After many years of campaigning to change the law, Tricia Bernal and Carol Faruqui, both of whose daughters were killed by stalkers, are now on their way to achieving their goal.  I have met Tricia and Carol many times – they are tremendously courageous and positive – dedicated to avoiding for others, the terrible fate that befell their daughters.  They have spent many hours patiently explaining to me why this is so important. And slowly, slowly, I have caught up.  The Prime Minister announced this morning that the law will be changed to introduce a specific offence of stalking, with a potential custodial sentence of up to 5 years.

I think that there are a few reasons why this is important.  The first is about risk.  Many, many people are stalked and we are all familiar with how much easier it is to stalk someone now via email, Facebook, Twitter etc.  Of course, not every stalker is truly dangerous – although they might all be truly frightening.  But this focus on stalking will help highlight the types of stalking behaviour that are truly dangerous.  These include constant/obsessive phone calls, texts or emails; uninvited visits to home, workplace etc or loitering. It includes where someone destroys or vandalises property; pursues the victim after separation, or where the stalker threatens suicide/homicide to victim and other family members.  Other examples include where there are threats of sexual violence or involvement of others in the stalking behaviour.  Friends, family and professionals need to acknowledge the degree of risk involved in such behaviours because they are the ones that could result in a murder.

Secondly, the proposed changes to the legislation don’t limit who the stalker is and what relationship the victim has with them. Those of us working in the domestic abuse field have been heard to say: “It isn’t stalking, it is just part of the domestic abuse, part of the controlling behaviour.”  Whether we are right or wrong doesn’t matter – what is more important is that we must talk to victims and their families in language that they recognise.  Even in the most extreme controlling situations with many different forms of abuse, victims will very rarely describe themselves as suffering domestic abuse.  Stalking is language that we can all relate to – I very much hope that this helps to give people the confidence to come forward and seek help.  It is likely that a large percentage of cases will involve a current or former partner.  The current Protection from Harassment Act is the only piece of legislation in our field that recognises the impact of a course of conduct.  This is so important and it is really positive that we can build on it.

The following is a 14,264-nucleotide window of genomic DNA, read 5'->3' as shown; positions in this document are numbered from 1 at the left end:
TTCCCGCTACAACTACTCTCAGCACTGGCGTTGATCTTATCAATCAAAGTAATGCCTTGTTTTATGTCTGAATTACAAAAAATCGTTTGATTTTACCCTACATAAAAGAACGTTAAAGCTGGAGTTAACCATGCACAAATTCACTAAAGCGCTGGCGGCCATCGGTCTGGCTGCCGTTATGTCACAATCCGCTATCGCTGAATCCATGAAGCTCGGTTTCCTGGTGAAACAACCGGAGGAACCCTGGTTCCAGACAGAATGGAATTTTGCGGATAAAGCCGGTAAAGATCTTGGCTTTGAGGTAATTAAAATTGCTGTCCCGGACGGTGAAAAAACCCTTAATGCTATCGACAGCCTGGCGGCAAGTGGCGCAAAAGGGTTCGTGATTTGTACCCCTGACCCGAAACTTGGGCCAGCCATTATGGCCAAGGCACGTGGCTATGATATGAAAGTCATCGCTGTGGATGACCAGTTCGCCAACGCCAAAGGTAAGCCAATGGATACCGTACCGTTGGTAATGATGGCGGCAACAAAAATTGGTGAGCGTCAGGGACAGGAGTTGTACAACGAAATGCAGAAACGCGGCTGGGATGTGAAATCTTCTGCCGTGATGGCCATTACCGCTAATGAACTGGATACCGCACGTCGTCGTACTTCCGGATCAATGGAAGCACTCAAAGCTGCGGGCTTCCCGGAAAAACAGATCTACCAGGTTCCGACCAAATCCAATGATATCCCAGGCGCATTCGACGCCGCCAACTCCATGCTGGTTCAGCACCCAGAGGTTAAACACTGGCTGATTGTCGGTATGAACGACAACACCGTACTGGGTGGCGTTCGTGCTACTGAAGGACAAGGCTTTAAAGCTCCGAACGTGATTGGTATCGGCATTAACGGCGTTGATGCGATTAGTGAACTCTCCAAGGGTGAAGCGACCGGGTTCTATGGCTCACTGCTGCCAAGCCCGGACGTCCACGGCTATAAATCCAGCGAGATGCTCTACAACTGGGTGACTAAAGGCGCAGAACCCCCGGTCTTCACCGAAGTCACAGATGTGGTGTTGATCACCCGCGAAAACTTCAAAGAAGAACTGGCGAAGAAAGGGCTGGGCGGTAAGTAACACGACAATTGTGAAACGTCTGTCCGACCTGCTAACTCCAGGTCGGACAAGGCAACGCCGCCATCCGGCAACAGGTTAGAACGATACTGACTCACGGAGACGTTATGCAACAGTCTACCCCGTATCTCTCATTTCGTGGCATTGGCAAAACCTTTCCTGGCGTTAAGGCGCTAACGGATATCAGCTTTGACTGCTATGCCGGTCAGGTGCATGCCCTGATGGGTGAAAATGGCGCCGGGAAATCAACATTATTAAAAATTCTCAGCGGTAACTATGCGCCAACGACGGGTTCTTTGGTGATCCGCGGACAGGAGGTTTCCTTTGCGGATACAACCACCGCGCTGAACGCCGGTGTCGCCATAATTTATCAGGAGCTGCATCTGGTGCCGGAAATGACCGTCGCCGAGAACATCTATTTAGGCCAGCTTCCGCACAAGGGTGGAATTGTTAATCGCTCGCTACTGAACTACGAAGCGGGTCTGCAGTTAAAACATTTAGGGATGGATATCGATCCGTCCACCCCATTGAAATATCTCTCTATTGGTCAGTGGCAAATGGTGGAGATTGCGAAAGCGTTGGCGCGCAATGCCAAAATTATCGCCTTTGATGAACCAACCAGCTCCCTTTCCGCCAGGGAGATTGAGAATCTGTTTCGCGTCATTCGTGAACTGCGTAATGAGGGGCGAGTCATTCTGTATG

Finally, the proposed changes from the Select Committee include psychiatric assessments for stalkers.  Certainly, many of the cases I have looked at include what looks like someone with mental health problems to an untrained eye.  Combined with the stronger sentencing guidelines, these assessments appear crucial.

We have seen a huge surge in the use of restraining orders in cases of domestic abuse, and increasing use of the harassment legislation. Whoever the stalker is, let’s hope that these revisions will meet Tricia and Carol’s goals to keeping more victims safe in future.

October 2, 2011

What is the opposite of early intervention?

Sadly, it is a homicide review – in this case child death reviews.  So it is really depressing to read that one of the biggest increases in council budgets this year is for child death reviews – up 141% to £16.3 million.  That is an increase of about £10 million.  And £10 million clearly wouldn’t transform early intervention, but somewhere all this is false economy.

April 29, 2011

Inequality and Homicide – the links?

Maybe everyone else knows this stuff already but it was new to me.  This research from the Equality Trust highlights international research about inequalities in income being linked to homicide rates – perhaps something to be alert to in the coming years as there is a clear risk that these will increase?  Click on the link to read the full article:

Research Digest: Violent Crime | The Equality Trust.